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Children's diets contain 'too much salt'
The children's dietary salt intake was compared to the study's own maximum salt intake recommendations.
To identify the sources of salt in their diet, children were also provided with a digital camera and asked to photograph everything they ate over 24 hours. The parent or child was also asked to keep a detailed dietary record of the food and drinks consumed. Details of recipes used were requested, as well as brand names of products, cooking methods, and portion sizes using household measurers.
What were the basic results?
The average salt intakes were:
- 3.75g/day for five to six year olds
- 4.72g/day for eight to nine year olds
- 7.55g/day for 13 to 17 year olds.
Compared to the study's own maximum daily intake recommendations:
- 66% of five to six year old children ate too much salt
- 73% of eight to nine year olds ate too much salt
- 73% of 13 to 17 year olds ate too much salt
The main sources of dietary salt were cereal-based products, such as bread, breakfast cereals, biscuits, cakes, pasta and rice (36%), meat products, including chicken, turkey, sausages and ham (19%), milk and milk products, such as cheese (11%).
How did the researchers interpret the results?
The researchers concluded "this study demonstrates that salt intake in children in south London is high, with most of the salt coming from processed foods. Much further effort is required to reduce the salt content of manufactured foods."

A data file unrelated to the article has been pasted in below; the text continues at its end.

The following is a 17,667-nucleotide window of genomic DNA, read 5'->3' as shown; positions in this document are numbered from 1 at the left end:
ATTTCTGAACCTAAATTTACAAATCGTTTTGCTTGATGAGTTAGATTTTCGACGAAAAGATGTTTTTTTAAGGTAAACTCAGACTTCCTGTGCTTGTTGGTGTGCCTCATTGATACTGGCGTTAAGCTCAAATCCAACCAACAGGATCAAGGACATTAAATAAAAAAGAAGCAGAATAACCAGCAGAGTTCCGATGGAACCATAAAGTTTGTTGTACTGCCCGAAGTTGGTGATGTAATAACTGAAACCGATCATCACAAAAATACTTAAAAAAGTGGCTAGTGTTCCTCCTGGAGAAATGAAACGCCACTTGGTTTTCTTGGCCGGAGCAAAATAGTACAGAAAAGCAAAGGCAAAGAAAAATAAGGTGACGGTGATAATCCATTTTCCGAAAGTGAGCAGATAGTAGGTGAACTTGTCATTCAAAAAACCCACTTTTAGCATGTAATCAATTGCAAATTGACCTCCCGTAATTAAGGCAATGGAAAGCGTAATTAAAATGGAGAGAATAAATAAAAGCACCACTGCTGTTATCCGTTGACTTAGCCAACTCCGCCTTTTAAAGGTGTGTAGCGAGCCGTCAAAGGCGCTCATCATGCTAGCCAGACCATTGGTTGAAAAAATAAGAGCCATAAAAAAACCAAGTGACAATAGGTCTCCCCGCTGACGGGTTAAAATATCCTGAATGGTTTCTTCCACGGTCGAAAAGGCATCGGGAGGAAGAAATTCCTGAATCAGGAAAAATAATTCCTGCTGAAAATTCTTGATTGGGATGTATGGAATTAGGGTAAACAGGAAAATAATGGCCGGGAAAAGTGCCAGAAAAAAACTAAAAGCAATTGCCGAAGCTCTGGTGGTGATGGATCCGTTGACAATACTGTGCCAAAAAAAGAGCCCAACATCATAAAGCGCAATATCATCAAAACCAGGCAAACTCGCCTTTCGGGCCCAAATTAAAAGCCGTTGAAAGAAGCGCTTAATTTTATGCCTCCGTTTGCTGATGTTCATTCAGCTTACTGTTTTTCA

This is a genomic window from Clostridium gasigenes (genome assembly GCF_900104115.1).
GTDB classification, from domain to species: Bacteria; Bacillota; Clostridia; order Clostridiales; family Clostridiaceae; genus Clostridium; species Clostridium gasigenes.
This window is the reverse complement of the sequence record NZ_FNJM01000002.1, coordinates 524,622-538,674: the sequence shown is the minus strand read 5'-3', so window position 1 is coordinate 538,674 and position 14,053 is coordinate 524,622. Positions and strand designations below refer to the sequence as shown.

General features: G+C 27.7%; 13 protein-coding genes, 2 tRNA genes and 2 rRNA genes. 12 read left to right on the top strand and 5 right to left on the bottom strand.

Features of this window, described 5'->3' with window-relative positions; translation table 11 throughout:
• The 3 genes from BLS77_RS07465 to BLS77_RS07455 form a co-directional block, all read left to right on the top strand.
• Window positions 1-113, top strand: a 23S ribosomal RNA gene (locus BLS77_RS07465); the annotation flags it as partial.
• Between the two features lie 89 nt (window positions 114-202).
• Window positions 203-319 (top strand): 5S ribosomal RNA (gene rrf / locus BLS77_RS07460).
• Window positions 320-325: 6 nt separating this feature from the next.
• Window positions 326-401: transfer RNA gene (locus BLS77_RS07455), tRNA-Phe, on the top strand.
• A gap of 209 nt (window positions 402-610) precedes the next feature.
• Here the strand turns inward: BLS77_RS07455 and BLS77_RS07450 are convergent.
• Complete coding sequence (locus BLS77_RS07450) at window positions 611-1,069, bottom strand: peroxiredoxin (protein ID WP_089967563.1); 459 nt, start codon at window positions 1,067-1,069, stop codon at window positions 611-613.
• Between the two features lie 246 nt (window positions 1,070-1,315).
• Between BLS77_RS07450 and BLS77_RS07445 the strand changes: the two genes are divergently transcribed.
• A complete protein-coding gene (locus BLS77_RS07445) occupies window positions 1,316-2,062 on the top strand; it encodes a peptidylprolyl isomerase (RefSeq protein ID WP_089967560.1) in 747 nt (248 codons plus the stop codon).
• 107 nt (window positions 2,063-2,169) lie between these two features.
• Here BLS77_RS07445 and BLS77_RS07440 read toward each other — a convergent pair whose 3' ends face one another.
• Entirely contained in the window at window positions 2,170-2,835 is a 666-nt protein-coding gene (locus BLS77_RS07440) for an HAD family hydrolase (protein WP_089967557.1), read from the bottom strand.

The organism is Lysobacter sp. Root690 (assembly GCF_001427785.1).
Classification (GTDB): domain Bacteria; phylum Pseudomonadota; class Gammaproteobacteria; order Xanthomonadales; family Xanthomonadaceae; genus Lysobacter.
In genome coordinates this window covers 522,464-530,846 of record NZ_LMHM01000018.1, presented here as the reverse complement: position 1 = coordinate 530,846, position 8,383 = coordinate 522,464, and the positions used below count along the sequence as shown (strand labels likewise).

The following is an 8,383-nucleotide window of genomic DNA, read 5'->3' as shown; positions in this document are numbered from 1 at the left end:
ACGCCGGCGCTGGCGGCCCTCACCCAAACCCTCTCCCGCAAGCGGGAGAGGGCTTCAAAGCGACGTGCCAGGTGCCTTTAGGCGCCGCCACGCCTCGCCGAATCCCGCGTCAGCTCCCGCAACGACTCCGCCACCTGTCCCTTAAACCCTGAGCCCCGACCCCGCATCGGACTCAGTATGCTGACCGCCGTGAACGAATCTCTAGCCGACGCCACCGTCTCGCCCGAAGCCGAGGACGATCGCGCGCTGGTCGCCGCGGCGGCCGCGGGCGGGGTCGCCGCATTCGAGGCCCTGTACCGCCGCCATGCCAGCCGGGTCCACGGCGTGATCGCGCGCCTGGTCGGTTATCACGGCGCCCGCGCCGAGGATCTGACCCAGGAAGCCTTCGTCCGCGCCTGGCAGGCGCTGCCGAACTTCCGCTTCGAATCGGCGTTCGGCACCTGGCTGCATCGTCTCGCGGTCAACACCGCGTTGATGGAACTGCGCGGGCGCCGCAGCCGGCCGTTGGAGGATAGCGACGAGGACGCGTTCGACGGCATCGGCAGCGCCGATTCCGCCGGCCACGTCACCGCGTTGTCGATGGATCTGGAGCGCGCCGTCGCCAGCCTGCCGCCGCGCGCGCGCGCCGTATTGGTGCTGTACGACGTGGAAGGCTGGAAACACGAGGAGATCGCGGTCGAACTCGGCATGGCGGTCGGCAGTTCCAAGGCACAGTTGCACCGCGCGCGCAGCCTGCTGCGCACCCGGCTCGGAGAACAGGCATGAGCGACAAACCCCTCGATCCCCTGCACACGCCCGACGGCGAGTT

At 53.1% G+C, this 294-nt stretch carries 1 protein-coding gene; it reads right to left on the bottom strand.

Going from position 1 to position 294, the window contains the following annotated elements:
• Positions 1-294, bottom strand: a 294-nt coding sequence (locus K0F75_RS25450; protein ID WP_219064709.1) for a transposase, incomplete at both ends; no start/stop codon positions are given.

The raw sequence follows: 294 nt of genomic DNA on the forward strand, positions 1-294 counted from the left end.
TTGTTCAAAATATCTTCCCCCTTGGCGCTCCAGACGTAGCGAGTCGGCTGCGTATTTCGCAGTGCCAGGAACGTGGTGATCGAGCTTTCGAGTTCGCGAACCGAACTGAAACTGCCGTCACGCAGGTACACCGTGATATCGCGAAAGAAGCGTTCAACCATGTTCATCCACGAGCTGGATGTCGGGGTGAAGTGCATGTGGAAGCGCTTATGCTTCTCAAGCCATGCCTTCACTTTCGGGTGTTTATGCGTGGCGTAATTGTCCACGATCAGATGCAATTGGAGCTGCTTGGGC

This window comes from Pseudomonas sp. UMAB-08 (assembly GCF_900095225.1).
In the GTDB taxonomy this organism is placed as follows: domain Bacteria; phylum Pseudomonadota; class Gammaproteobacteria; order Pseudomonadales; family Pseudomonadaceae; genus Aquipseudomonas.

This study has found that salt intake in 340 children in south London is high. The researchers have proposed new maximum recommendations for salt intake based on recommendations for adults adjusted for differences in body size. Based on the study's own recommendations on salt intake, around two-thirds of five to six year olds, and three-quarters of those aged eight to nine and 13 to 17 had too much salt in their diet.
The scope of the study has some limitations. It provides a single snapshot of the salt levels of a relatively small sample of children from south London. It doesn't tell us whether the same results would consistently be obtained if salt levels were measured on a number of different occasions in these children; or in a sample of children from another area. They also cannot tell us whether there are any detrimental health effects of this level of salt consumption.
"Children eat too much salt," reports The Daily Telegraph, one of several news outlets to report on new findings that have led researchers to call for further reductions in the salt content of processed food...
Links to Headlines
Children's diets 'far too salty'. BBC News, March 11 2014
Children eat too much salt, researchers find. The Daily Telegraph, March 11 2014
Links to Science
Marrero NM, Feng JH and MacGregor GA. Salt Intake of Children and Adolescents in South London. Hypertension. Published March 10 2014
Consensus Action on Salt and Health. Teenagers unknowingly putting their health at risk by eating too much salt. Published March 11 2014
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